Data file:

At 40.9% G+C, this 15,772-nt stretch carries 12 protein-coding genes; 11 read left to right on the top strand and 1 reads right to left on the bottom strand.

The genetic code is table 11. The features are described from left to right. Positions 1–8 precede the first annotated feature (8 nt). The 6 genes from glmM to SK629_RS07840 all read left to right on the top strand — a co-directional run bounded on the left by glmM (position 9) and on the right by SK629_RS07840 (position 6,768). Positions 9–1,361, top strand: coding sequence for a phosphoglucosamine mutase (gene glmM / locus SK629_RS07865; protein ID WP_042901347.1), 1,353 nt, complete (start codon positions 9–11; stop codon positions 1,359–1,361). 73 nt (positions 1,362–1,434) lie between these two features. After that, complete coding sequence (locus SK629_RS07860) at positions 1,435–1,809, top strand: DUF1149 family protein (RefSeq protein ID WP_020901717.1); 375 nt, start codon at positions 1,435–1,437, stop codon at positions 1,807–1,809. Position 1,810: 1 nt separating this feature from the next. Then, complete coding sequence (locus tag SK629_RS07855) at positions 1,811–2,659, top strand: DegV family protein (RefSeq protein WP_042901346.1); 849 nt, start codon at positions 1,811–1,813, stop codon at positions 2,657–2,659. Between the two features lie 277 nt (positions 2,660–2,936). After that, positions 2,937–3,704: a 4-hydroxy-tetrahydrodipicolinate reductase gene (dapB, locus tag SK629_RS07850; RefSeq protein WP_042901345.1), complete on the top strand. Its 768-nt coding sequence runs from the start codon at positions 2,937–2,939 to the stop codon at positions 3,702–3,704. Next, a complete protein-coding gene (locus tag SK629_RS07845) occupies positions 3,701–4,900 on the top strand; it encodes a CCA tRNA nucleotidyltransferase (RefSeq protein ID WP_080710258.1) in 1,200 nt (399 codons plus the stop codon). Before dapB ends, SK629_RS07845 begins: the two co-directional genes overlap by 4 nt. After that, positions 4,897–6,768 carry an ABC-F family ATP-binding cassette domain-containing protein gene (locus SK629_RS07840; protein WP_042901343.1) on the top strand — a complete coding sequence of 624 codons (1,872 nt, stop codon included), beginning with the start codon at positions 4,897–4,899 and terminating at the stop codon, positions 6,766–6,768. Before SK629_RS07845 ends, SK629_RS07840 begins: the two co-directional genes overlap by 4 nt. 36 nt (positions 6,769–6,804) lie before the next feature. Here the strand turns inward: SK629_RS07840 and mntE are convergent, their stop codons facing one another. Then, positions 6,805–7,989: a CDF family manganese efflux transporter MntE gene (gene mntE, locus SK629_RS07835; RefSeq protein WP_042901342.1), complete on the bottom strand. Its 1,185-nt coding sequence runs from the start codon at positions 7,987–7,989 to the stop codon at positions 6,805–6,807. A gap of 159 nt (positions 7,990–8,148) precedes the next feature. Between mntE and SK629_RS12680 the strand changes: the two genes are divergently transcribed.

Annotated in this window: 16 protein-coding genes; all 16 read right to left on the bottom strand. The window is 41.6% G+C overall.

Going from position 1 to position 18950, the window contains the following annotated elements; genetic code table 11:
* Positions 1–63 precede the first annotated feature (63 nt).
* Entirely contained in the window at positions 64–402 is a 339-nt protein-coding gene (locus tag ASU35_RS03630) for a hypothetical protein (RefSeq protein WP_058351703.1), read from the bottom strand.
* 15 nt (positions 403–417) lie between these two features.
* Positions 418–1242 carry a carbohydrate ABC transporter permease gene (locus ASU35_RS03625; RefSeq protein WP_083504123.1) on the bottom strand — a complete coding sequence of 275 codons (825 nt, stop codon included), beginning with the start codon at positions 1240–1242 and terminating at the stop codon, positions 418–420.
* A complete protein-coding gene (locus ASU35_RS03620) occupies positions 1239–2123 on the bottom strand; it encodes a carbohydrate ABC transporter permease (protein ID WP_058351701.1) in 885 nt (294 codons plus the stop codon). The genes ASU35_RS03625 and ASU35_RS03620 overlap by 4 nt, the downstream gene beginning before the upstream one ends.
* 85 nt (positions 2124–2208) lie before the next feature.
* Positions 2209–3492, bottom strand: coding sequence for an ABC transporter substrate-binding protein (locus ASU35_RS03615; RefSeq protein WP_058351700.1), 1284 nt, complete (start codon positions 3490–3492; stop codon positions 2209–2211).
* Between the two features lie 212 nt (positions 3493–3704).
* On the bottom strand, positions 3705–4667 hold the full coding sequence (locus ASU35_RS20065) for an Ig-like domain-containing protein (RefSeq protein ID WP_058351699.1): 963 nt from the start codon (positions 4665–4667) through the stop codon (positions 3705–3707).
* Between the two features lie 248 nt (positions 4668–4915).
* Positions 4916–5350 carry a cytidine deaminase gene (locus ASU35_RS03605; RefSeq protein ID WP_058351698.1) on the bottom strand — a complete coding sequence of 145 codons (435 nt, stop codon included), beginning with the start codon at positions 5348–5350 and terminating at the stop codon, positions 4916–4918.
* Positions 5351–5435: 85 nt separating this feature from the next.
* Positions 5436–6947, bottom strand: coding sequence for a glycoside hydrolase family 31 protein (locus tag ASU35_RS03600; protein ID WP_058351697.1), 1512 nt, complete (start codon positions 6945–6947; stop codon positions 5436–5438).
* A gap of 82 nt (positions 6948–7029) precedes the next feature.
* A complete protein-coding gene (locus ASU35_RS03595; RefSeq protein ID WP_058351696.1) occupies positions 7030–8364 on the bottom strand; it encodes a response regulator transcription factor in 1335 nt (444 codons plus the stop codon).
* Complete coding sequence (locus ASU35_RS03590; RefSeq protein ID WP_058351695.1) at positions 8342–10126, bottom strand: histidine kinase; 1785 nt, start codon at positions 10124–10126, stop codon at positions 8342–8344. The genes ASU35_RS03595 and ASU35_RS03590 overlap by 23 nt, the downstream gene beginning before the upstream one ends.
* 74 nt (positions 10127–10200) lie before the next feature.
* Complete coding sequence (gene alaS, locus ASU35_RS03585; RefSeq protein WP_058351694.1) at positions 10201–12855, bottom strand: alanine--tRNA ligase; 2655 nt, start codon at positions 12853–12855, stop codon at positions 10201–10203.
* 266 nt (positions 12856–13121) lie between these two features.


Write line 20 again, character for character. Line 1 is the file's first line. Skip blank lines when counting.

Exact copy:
* Complete coding sequence (locus ASU35_RS03590; RefSeq protein ID WP_058351695.1) at positions 8342–10126, bottom strand: histidine kinase; 1785 nt, start codon at positions 10124–10126, stop codon at positions 8342–8344. The genes ASU35_RS03595 and ASU35_RS03590 overlap by 23 nt, the downstream gene beginning before the upstream one ends.